We next measured GSH and glutathione disulfide (GSSG) in each fraction prior to dithiothreitol treatment or centrifugal filtration (Fig. 1C, D). Most of the GSH pool was present as GSH and the total GSH content varied in the range 2–80 nmol·mg protein−1 (Fig. 1C, D). The total amounts of GSH equivalents in each fraction as a percentage of exposed protein thiols are also shown above the data bars (Fig. 1C, D). In all fractions, the GSH content was substantially less that that of exposed protein thiols, in the range 3–51%. Because GSH is by far the most abundant intracellular low molecular thiol, this demonstrates that exposed protein thiols are the quantitatively dominant intracellular thiol and, in some cases, are present at a 20–30-fold higher concentration than GSH. This finding is consistent with exposed protein thiols playing a role in intracellular antioxidant defences.
To further analyse the potential role of surface protein thiols in antioxidant defences, we next focussed on their role within mitochondria. This was carried out because: mitochondria are a major source of ROS within the cell  and, consequently, have extensive antioxidant defences; the pH in the mitochondrial matrix (~ 7.8) is higher than in the cytosol (7.2), rendering protein thiols (typical pKa~ 8–9) more reactive for processes requiring the thiolate; and, finally, mitochondria have experimental advantages because they are discrete, closed systems with their own GSH, Trx, thioredoxin reductase (TrxR), NADPH and Grx systems that can be investigated under conditions that are physiologically relevant.
First, we quantified exposed and total protein thiols in membrane and soluble fractions from liver and heart mitochondria (Fig. 1E, F). Approximately 70% of total protein thiols were exposed to the solvent (range 55–85%) (Fig. 1E, F). However, these measurements cannot distinguish exposed protein thiols on the mitochondrial outer membrane, the intermembrane space and on the outer face of the inner membrane from those within the mitochondrial matrix. Because matrix protein thiols are of the greatest interest as a result of the elevated oxidative stress of that compartment, we measured these by blocking nonmatrix protein thiols with the membrane impermeant thiol alkylating agent 4-acetamido-4′-maleimidylstilbene-2,2′-disulfonic acid (AMS) (Fig. 1G). AMS decreased the total amount of exposed protein thiols by 7 nmol·mg protein−1 (−12%) in liver mitochondria and by 11 nmol·mg protein−1 (−26%) in heart mitochondria (Fig. 1G). Thus, the amount of exposed protein thiols is approximately 48 and 31 nmol·mg protein−1 within the matrices of liver and heart mitochondria, respectively. This is 25–30-fold higher than their GSH contents of 1–2 nmol·mg protein−1 (Fig. 1H). The mitochondrial matrix volume under these conditions is approximately 0.5 μl·mg protein−1 , giving a concentration of GSH of approximately 3 mm, which contrasts with the matrix concentration for exposed protein thiols of 60–90 mm. Therefore, within the mitochondrial matrix, exposed cysteine residues on the surface of proteins are by far the dominant free thiol.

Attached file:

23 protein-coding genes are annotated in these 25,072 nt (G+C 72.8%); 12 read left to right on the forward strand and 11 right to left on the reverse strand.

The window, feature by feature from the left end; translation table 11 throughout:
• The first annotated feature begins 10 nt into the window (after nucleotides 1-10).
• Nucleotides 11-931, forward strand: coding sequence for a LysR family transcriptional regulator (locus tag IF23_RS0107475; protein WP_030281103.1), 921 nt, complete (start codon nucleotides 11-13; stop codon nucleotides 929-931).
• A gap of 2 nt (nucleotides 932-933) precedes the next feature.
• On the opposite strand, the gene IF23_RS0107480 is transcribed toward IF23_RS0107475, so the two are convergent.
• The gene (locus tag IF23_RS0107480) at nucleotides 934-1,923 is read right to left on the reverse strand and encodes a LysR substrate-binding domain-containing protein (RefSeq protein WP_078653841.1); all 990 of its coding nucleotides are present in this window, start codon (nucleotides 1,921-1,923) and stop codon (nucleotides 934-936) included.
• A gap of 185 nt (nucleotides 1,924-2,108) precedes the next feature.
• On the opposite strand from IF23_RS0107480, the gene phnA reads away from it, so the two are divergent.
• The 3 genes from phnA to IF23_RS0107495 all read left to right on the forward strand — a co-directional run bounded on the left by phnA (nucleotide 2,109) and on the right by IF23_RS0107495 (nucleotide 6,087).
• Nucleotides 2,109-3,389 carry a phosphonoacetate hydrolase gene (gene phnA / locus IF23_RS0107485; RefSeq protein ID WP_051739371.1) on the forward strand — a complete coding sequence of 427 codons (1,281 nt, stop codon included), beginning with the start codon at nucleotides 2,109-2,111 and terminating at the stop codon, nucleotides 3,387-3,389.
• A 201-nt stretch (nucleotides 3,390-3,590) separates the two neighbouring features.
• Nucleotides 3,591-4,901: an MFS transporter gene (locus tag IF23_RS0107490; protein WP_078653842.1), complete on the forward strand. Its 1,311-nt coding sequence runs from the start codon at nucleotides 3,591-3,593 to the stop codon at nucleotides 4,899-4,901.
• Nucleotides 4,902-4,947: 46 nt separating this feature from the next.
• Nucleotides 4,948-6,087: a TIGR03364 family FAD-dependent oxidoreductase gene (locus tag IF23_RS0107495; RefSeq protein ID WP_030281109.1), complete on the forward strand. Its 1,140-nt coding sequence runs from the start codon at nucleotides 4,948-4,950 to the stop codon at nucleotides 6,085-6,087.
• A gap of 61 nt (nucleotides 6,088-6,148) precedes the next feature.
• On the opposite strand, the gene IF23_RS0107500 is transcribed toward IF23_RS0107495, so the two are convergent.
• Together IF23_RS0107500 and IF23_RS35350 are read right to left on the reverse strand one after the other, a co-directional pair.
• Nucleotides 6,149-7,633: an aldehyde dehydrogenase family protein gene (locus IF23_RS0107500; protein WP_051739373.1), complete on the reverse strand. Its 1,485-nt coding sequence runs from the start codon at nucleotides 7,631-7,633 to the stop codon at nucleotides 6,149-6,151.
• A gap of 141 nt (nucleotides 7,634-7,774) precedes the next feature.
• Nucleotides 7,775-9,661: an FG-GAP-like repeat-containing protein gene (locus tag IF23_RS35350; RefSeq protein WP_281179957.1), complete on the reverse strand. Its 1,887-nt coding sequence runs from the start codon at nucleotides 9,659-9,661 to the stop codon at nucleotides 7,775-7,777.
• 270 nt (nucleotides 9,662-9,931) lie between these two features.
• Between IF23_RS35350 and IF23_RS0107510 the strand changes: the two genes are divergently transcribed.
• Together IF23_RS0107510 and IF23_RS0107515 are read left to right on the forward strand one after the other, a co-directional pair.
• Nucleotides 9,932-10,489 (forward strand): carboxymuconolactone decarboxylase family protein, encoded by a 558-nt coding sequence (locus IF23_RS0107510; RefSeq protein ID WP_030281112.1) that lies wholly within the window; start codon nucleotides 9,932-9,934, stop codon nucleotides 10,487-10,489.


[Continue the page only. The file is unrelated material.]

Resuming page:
The high concentration of exposed protein thiols within the mitochondrial matrix is consistent with them playing a role in antioxidant defence. If this is the case, then their redox state should respond to mitochondrial oxidative stress. Treatment of liver or heart mitochondria with diamide oxidized the matrix GSH pool, decreased the GSH content by 1–1.5 nmol·mg protein−1 and led to the formation of GSSG and up to 0.4 nmol·mg protein−1 of protein mixed disulfides (Fig. 2A, B). Under these conditions, there was a loss of 9–19 nmol·mg protein−1 of exposed protein thiols, corresponding to 15–32% of the total present (Fig. 2C, D). Similarly, treatment of liver mitochondria with tert-butyl hydrogen peroxide (tBHP) or ONOO− oxidized 14–18 nmol·mg protein−1 exposed protein thiols, corresponding to 24–31% of the total present (Fig. 2E). Oxidation of exposed protein thiols by tBHP was fully reversed by dithiothreitol, whereas that by ONOO− was partially reversed and that by diamide was not reversed (Fig. 2E), presumably as a result of the formation of higher thiol oxidation states such as sulfinic and sulfonic acids that are not reduced by dithiothreitol . When stressed mitochondria were washed to remove the oxidant and reincubated, the oxidation of exposed protein thiols was partially restored by intra-mitochondrial reduction processes (Fig. 2F). Therefore, during oxidative stress, the extent of thiol modification of exposed protein thiols is ten to 20-fold greater in magnitude than that of the entire GSH pool, and a proportion of the changes to exposed protein thiols can be reversed. These findings are consistent with exposed protein thiols within mitochondria playing an antioxidant role during their response to oxidative stress.